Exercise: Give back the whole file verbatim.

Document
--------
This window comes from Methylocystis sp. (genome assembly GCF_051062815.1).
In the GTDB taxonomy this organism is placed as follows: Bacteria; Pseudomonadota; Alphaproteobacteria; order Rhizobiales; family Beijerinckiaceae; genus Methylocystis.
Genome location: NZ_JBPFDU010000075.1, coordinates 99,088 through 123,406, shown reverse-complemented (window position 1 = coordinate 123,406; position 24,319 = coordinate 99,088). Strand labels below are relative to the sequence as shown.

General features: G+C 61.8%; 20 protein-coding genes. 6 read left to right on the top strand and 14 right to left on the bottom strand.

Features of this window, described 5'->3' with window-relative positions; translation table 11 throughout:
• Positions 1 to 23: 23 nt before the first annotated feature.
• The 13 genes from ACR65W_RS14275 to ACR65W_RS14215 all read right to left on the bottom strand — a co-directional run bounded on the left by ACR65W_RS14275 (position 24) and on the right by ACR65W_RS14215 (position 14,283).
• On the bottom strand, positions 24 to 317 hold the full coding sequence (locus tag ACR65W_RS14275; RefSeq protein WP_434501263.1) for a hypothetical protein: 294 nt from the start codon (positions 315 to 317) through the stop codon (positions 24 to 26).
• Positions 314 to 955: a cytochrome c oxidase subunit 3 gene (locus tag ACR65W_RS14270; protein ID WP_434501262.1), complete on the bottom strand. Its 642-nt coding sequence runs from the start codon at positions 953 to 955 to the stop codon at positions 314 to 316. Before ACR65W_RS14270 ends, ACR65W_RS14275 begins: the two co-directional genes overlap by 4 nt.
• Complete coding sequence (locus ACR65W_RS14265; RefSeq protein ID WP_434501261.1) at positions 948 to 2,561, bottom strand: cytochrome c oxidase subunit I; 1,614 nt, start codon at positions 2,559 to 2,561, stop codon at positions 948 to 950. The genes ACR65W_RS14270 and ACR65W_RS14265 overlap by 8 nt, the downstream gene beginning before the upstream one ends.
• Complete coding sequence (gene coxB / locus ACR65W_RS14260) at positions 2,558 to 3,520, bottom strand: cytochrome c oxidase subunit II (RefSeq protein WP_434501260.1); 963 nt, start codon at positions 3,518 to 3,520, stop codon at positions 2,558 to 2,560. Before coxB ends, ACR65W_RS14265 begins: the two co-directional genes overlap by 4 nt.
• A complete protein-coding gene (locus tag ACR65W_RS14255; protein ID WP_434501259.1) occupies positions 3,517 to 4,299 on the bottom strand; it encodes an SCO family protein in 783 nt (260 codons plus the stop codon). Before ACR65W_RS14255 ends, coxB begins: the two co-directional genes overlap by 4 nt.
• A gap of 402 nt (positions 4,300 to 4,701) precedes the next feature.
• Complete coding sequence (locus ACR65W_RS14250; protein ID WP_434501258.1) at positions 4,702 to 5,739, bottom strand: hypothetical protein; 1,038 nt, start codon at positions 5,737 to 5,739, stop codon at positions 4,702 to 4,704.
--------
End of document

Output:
This window comes from Methylocystis sp. (genome assembly GCF_051062815.1).
In the GTDB taxonomy this organism is placed as follows: Bacteria; Pseudomonadota; Alphaproteobacteria; order Rhizobiales; family Beijerinckiaceae; genus Methylocystis.
Genome location: NZ_JBPFDU010000075.1, coordinates 99,088 through 123,406, shown reverse-complemented (window position 1 = coordinate 123,406; position 24,319 = coordinate 99,088). Strand labels below are relative to the sequence as shown.

General features: G+C 61.8%; 20 protein-coding genes. 6 read left to right on the top strand and 14 right to left on the bottom strand.

Features of this window, described 5'->3' with window-relative positions; translation table 11 throughout:
• Positions 1 to 23: 23 nt before the first annotated feature.
• The 13 genes from ACR65W_RS14275 to ACR65W_RS14215 all read right to left on the bottom strand — a co-directional run bounded on the left by ACR65W_RS14275 (position 24) and on the right by ACR65W_RS14215 (position 14,283).
• On the bottom strand, positions 24 to 317 hold the full coding sequence (locus tag ACR65W_RS14275; RefSeq protein WP_434501263.1) for a hypothetical protein: 294 nt from the start codon (positions 315 to 317) through the stop codon (positions 24 to 26).
• Positions 314 to 955: a cytochrome c oxidase subunit 3 gene (locus tag ACR65W_RS14270; protein ID WP_434501262.1), complete on the bottom strand. Its 642-nt coding sequence runs from the start codon at positions 953 to 955 to the stop codon at positions 314 to 316. Before ACR65W_RS14270 ends, ACR65W_RS14275 begins: the two co-directional genes overlap by 4 nt.
• Complete coding sequence (locus ACR65W_RS14265; RefSeq protein ID WP_434501261.1) at positions 948 to 2,561, bottom strand: cytochrome c oxidase subunit I; 1,614 nt, start codon at positions 2,559 to 2,561, stop codon at positions 948 to 950. The genes ACR65W_RS14270 and ACR65W_RS14265 overlap by 8 nt, the downstream gene beginning before the upstream one ends.
• Complete coding sequence (gene coxB / locus ACR65W_RS14260) at positions 2,558 to 3,520, bottom strand: cytochrome c oxidase subunit II (RefSeq protein WP_434501260.1); 963 nt, start codon at positions 3,518 to 3,520, stop codon at positions 2,558 to 2,560. Before coxB ends, ACR65W_RS14265 begins: the two co-directional genes overlap by 4 nt.
• A complete protein-coding gene (locus tag ACR65W_RS14255; protein ID WP_434501259.1) occupies positions 3,517 to 4,299 on the bottom strand; it encodes an SCO family protein in 783 nt (260 codons plus the stop codon). Before ACR65W_RS14255 ends, coxB begins: the two co-directional genes overlap by 4 nt.
• A gap of 402 nt (positions 4,300 to 4,701) precedes the next feature.
• Complete coding sequence (locus ACR65W_RS14250; protein ID WP_434501258.1) at positions 4,702 to 5,739, bottom strand: hypothetical protein; 1,038 nt, start codon at positions 5,737 to 5,739, stop codon at positions 4,702 to 4,704.